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Shopping at a Franchise Exposition

Reprinted from the Federal Trade Commission's A Consumer Guide To Buying A Franchise.

Attending a franchise exposition allows you to view and compare a variety of franchise possibilities. Keep in mind that exhibitors at the exposition primarily want to sell their franchise systems. Be cautious of salespersons who are interested in selling a franchise that you are not interested in.

Before you attend, research what type of franchise best suits your investment limitations, experience, and goals. When you attend, comparison shop for the opportunity that best suits your needs and ask questions.

Know How Much You Can Invest

An exhibitor may tell you how much you can afford to invest or that you can't afford to pass up this opportunity. Before beginning to explore investment options, consider the amount you feel comfortable investing and the maximum amount you can afford.

Know What Type of Business is Right for You

An exhibitor may attempt to convince you that an opportunity is perfect for you. Only you can make that determination. Consider the industry that interests you before selecting a specific franchise system. Ask yourself the following questions:

  • Have you considered working in that industry before?
  • Can you see yourself engaged in that line of work for the next twenty years?

Do you have the necessary background or skills?

If the industry does not appeal to you or you are not suited to work in that industry, do not allow an exhibitor to convince you otherwise. Spend your time focusing on those industries that offer a more realistic opportunity.

Comparison Shop

Visit several franchise exhibitors engaged in the type of industry that appeals to you. Listen to the exhibitors' presentations and discussions with other interested consumers. Get answers to the following questions:

  • How long has the franchisor been in business?
  • How many franchised outlets currently exist?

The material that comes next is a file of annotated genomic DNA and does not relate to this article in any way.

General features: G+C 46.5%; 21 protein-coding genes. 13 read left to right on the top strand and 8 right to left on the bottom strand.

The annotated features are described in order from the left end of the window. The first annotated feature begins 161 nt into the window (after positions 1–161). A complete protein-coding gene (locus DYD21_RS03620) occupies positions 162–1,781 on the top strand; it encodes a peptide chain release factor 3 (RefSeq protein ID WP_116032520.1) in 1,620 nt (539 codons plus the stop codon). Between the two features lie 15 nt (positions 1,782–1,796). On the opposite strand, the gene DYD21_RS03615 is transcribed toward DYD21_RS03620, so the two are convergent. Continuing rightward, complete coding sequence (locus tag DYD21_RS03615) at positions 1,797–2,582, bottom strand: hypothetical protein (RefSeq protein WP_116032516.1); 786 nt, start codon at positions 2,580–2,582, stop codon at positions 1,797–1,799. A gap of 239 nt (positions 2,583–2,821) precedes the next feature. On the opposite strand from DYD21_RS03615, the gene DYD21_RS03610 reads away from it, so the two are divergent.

• Where are they located?
  • How much is the initial franchise fee and any additional start-up costs? Are there any continuing royalty payments? How much?
  • What management, technical, and ongoing assistance does the franchisor offer?
  • What controls does the franchisor impose?

Exhibitors may offer you prizes, free samples, or free dinners if you attend a promotional meeting later that day or over the next week to discuss the franchise in greater detail. Do not feel compelled to attend. Rather, consider these meetings as one way to acquire more information and to ask additional questions. Be prepared to walk away from any promotion if the franchise does not suit your needs.

Get Substantiation for Any Earnings Representations

Some franchisors may tell you how much you can earn if you invest in their franchise system or how current franchisees in their system are performing. Be careful. The FTC requires that franchisors who make such claims provide you with written substantiation. This is explained in more detail in the section "Investigating Franchise Offers." Make sure you ask for and obtain written substantiation for any income projections, or income or profit claims. If the franchisor does not have the required substantiation, or refuses to provide it to you, consider its claims to be suspect.

Take Notes

It may be difficult to remember each franchise exhibit. Bring a pad and pen to take notes. Get promotional literature that you can review. Take the exhibitors' business cards so you can contact them later with any additional questions.

Avoid High Pressure Sales Tactics

You may be told that the franchisor's offering is limited, that there is only one territory left, or that this is a one-time reduced franchise sales price. Do not feel pressured to make any commitment. Legitimate franchisors expect you to comparison shop and to investigate their offering. A good deal today should be available tomorrow.

Study the Franchisor's Offering

Do not sign any contract or make any payment until you have the opportunity to investigate the franchisor's offering thoroughly. As will be explained further in the next section, the FTC's Franchise Rule requires the franchisor to provide you with a disclosure document containing important information about the franchise system. Study the disclosure document. Take time to speak with current and former franchisees about their experiences. Because investing in a franchise can entail a significant investment, you should have an attorney review the disclosure document and franchise contract and have an accountant review the company's financial disclosures.

Reprinted from the Federal Trade Commission's A Consumer Guide To Buying A Franchise.

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